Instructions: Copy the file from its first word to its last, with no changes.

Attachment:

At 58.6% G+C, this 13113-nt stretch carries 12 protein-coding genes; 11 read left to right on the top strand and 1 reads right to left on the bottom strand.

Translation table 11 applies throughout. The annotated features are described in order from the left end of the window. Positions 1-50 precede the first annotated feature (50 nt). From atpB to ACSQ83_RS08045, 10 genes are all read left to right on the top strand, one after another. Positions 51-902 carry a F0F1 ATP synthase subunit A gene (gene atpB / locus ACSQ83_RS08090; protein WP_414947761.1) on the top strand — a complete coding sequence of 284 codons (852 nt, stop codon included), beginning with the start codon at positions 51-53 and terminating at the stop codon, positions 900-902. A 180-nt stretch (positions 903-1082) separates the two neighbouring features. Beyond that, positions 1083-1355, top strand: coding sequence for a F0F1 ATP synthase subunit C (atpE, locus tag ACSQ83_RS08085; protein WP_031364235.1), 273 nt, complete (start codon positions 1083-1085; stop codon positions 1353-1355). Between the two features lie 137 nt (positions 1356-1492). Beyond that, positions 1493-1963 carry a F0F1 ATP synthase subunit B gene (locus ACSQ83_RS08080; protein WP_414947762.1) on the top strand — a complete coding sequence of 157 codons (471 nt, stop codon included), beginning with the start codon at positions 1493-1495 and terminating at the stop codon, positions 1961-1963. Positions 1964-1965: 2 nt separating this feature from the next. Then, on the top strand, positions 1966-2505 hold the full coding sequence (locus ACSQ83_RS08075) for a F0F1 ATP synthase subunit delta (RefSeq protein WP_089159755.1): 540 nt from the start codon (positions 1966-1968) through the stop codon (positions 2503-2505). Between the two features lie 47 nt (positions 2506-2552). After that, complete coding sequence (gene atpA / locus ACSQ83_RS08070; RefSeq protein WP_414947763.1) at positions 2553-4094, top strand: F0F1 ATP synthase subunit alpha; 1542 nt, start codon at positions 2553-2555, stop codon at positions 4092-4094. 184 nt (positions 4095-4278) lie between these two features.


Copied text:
At 58.6% G+C, this 13113-nt stretch carries 12 protein-coding genes; 11 read left to right on the top strand and 1 reads right to left on the bottom strand.

Translation table 11 applies throughout. The annotated features are described in order from the left end of the window. Positions 1-50 precede the first annotated feature (50 nt). From atpB to ACSQ83_RS08045, 10 genes are all read left to right on the top strand, one after another. Positions 51-902 carry a F0F1 ATP synthase subunit A gene (gene atpB / locus ACSQ83_RS08090; protein WP_414947761.1) on the top strand — a complete coding sequence of 284 codons (852 nt, stop codon included), beginning with the start codon at positions 51-53 and terminating at the stop codon, positions 900-902. A 180-nt stretch (positions 903-1082) separates the two neighbouring features. Beyond that, positions 1083-1355, top strand: coding sequence for a F0F1 ATP synthase subunit C (atpE, locus tag ACSQ83_RS08085; protein WP_031364235.1), 273 nt, complete (start codon positions 1083-1085; stop codon positions 1353-1355). Between the two features lie 137 nt (positions 1356-1492). Beyond that, positions 1493-1963 carry a F0F1 ATP synthase subunit B gene (locus ACSQ83_RS08080; protein WP_414947762.1) on the top strand — a complete coding sequence of 157 codons (471 nt, stop codon included), beginning with the start codon at positions 1493-1495 and terminating at the stop codon, positions 1961-1963. Positions 1964-1965: 2 nt separating this feature from the next. Then, on the top strand, positions 1966-2505 hold the full coding sequence (locus ACSQ83_RS08075) for a F0F1 ATP synthase subunit delta (RefSeq protein WP_089159755.1): 540 nt from the start codon (positions 1966-1968) through the stop codon (positions 2503-2505). Between the two features lie 47 nt (positions 2506-2552). After that, complete coding sequence (gene atpA / locus ACSQ83_RS08070; RefSeq protein WP_414947763.1) at positions 2553-4094, top strand: F0F1 ATP synthase subunit alpha; 1542 nt, start codon at positions 2553-2555, stop codon at positions 4092-4094. 184 nt (positions 4095-4278) lie between these two features.